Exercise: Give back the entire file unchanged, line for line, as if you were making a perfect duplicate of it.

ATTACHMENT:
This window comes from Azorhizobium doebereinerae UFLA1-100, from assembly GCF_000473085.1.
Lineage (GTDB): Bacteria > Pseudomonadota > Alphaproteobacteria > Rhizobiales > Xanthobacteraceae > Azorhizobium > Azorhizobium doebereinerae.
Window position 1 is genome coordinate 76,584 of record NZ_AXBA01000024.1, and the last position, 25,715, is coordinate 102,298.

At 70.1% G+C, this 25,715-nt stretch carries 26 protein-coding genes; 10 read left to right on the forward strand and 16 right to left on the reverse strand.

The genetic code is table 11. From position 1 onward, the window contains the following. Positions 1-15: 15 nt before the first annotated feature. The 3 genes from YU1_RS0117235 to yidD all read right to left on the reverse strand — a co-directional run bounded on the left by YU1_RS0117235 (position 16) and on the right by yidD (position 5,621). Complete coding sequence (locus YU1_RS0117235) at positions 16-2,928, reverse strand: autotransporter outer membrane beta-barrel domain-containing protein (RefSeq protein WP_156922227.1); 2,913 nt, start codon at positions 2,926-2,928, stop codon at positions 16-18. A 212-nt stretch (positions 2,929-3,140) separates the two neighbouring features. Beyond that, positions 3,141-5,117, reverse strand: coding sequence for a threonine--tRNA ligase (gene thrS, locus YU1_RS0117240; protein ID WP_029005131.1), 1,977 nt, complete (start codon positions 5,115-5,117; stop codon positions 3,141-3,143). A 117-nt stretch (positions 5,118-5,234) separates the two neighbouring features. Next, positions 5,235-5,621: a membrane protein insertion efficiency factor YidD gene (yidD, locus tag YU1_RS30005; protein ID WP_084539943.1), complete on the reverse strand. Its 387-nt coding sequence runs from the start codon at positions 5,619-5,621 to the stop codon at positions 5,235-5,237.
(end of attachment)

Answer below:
This window comes from Azorhizobium doebereinerae UFLA1-100, from assembly GCF_000473085.1.
Lineage (GTDB): Bacteria > Pseudomonadota > Alphaproteobacteria > Rhizobiales > Xanthobacteraceae > Azorhizobium > Azorhizobium doebereinerae.
Window position 1 is genome coordinate 76,584 of record NZ_AXBA01000024.1, and the last position, 25,715, is coordinate 102,298.

At 70.1% G+C, this 25,715-nt stretch carries 26 protein-coding genes; 10 read left to right on the forward strand and 16 right to left on the reverse strand.

The genetic code is table 11. From position 1 onward, the window contains the following. Positions 1-15: 15 nt before the first annotated feature. The 3 genes from YU1_RS0117235 to yidD all read right to left on the reverse strand — a co-directional run bounded on the left by YU1_RS0117235 (position 16) and on the right by yidD (position 5,621). Complete coding sequence (locus YU1_RS0117235) at positions 16-2,928, reverse strand: autotransporter outer membrane beta-barrel domain-containing protein (RefSeq protein WP_156922227.1); 2,913 nt, start codon at positions 2,926-2,928, stop codon at positions 16-18. A 212-nt stretch (positions 2,929-3,140) separates the two neighbouring features. Beyond that, positions 3,141-5,117, reverse strand: coding sequence for a threonine--tRNA ligase (gene thrS, locus YU1_RS0117240; protein ID WP_029005131.1), 1,977 nt, complete (start codon positions 5,115-5,117; stop codon positions 3,141-3,143). A 117-nt stretch (positions 5,118-5,234) separates the two neighbouring features. Next, positions 5,235-5,621: a membrane protein insertion efficiency factor YidD gene (yidD, locus tag YU1_RS30005; protein ID WP_084539943.1), complete on the reverse strand. Its 387-nt coding sequence runs from the start codon at positions 5,619-5,621 to the stop codon at positions 5,235-5,237.